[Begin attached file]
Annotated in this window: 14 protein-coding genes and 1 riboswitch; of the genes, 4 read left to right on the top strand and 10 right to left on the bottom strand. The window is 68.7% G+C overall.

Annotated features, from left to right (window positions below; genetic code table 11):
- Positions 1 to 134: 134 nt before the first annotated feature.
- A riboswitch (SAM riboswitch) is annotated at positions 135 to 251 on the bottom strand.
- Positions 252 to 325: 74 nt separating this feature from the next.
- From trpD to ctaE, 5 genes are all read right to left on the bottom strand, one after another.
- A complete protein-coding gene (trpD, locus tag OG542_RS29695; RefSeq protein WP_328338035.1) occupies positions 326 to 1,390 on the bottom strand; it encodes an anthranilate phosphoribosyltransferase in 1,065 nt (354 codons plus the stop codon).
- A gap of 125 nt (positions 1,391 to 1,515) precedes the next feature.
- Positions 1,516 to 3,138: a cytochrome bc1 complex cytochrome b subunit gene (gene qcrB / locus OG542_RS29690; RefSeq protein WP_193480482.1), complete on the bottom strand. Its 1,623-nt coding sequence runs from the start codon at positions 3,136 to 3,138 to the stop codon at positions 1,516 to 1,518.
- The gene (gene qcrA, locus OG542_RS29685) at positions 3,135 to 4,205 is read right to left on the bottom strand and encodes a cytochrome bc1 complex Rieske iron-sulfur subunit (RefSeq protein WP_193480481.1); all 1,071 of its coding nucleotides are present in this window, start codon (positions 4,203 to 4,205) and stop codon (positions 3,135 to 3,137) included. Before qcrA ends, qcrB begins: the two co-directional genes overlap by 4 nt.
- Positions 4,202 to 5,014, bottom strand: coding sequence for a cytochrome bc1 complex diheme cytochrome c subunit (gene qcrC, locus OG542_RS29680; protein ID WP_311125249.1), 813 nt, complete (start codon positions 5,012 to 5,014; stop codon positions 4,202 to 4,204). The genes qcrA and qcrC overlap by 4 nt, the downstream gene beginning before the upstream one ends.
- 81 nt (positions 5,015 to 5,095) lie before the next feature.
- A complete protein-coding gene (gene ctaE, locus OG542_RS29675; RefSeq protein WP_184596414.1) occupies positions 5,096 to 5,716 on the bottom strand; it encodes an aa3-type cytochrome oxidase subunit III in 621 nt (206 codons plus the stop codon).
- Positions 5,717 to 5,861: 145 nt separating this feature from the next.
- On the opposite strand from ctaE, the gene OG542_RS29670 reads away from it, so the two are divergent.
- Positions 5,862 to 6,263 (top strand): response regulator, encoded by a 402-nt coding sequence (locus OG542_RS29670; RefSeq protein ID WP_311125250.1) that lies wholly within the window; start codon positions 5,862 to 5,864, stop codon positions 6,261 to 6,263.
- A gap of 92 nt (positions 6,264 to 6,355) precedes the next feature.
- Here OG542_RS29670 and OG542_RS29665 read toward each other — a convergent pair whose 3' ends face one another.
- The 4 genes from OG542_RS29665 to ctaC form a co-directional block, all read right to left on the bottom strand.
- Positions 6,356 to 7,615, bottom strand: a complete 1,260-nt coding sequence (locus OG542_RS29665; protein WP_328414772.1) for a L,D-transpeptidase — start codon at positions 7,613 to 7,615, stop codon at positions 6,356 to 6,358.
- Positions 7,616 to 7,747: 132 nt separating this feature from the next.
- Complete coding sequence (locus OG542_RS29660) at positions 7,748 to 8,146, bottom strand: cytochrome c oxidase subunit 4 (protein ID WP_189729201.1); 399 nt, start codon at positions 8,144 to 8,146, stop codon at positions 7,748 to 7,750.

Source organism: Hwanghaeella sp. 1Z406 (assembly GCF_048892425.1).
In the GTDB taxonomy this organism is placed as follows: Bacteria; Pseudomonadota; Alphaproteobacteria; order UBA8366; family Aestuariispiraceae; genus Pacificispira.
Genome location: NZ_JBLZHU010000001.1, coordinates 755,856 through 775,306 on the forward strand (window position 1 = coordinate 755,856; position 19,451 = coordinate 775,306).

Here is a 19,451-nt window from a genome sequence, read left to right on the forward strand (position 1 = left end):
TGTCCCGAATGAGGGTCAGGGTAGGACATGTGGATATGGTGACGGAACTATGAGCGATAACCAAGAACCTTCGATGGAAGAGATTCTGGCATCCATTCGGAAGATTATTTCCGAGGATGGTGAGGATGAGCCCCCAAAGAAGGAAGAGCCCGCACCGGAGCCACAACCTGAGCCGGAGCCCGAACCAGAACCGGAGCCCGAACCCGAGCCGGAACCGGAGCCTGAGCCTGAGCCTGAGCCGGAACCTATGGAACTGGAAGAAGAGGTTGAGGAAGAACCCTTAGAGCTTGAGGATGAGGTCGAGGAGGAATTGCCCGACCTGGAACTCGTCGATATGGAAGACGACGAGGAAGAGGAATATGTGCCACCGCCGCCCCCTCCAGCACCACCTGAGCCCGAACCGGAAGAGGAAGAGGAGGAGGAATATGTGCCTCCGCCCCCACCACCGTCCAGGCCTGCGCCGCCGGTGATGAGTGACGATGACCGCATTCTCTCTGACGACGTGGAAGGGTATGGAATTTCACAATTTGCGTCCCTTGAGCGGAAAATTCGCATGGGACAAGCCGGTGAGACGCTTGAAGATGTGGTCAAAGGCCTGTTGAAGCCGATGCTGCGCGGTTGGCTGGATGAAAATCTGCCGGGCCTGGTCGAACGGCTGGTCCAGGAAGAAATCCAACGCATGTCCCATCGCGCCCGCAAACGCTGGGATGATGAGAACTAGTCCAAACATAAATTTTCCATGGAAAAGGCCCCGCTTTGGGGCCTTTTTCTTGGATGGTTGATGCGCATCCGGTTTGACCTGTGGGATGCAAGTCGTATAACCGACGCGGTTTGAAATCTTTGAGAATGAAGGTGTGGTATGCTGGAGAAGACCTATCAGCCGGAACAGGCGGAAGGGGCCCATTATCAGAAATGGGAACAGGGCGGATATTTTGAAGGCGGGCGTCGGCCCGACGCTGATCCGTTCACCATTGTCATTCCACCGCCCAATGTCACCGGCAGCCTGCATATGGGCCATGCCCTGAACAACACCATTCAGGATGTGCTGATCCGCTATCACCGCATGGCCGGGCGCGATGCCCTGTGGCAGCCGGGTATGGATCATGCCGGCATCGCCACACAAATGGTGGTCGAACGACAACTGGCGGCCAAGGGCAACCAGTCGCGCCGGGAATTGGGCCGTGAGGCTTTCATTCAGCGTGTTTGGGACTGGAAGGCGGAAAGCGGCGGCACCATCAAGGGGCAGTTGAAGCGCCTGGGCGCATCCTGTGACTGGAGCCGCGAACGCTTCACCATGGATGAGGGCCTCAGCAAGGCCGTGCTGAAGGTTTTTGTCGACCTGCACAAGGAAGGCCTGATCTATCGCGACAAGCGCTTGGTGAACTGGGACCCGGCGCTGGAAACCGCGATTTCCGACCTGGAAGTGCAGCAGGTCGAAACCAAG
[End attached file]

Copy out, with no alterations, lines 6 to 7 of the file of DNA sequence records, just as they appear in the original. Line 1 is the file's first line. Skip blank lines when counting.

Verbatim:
- From trpD to ctaE, 5 genes are all read right to left on the bottom strand, one after another.
- A complete protein-coding gene (trpD, locus tag OG542_RS29695; RefSeq protein WP_328338035.1) occupies positions 326 to 1,390 on the bottom strand; it encodes an anthranilate phosphoribosyltransferase in 1,065 nt (354 codons plus the stop codon).